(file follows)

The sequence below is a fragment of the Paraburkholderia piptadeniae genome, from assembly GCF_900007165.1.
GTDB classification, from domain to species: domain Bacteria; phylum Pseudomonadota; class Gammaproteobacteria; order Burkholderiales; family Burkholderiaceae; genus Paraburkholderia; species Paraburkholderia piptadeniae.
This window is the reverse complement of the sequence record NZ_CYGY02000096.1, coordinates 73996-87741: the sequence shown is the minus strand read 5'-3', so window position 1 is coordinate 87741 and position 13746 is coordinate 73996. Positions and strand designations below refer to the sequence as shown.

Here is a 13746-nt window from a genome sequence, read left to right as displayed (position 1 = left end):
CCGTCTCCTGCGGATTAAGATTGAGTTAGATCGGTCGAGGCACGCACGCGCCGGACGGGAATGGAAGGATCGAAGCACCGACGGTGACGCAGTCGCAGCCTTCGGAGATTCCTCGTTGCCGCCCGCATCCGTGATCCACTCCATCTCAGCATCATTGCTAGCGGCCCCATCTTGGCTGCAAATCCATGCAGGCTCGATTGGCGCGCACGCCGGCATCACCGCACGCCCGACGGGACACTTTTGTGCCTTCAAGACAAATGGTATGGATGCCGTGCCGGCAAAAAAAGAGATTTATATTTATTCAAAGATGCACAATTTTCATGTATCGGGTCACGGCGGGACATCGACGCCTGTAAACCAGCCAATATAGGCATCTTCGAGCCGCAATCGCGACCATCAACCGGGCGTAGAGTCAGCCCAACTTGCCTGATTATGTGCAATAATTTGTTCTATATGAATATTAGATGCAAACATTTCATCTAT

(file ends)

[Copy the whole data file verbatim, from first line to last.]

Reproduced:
The sequence below is a fragment of the Paraburkholderia piptadeniae genome, from assembly GCF_900007165.1.
GTDB classification, from domain to species: domain Bacteria; phylum Pseudomonadota; class Gammaproteobacteria; order Burkholderiales; family Burkholderiaceae; genus Paraburkholderia; species Paraburkholderia piptadeniae.
This window is the reverse complement of the sequence record NZ_CYGY02000096.1, coordinates 73996-87741: the sequence shown is the minus strand read 5'-3', so window position 1 is coordinate 87741 and position 13746 is coordinate 73996. Positions and strand designations below refer to the sequence as shown.

Here is a 13746-nt window from a genome sequence, read left to right as displayed (position 1 = left end):
CCGTCTCCTGCGGATTAAGATTGAGTTAGATCGGTCGAGGCACGCACGCGCCGGACGGGAATGGAAGGATCGAAGCACCGACGGTGACGCAGTCGCAGCCTTCGGAGATTCCTCGTTGCCGCCCGCATCCGTGATCCACTCCATCTCAGCATCATTGCTAGCGGCCCCATCTTGGCTGCAAATCCATGCAGGCTCGATTGGCGCGCACGCCGGCATCACCGCACGCCCGACGGGACACTTTTGTGCCTTCAAGACAAATGGTATGGATGCCGTGCCGGCAAAAAAAGAGATTTATATTTATTCAAAGATGCACAATTTTCATGTATCGGGTCACGGCGGGACATCGACGCCTGTAAACCAGCCAATATAGGCATCTTCGAGCCGCAATCGCGACCATCAACCGGGCGTAGAGTCAGCCCAACTTGCCTGATTATGTGCAATAATTTGTTCTATATGAATATTAGATGCAAACATTTCATCTAT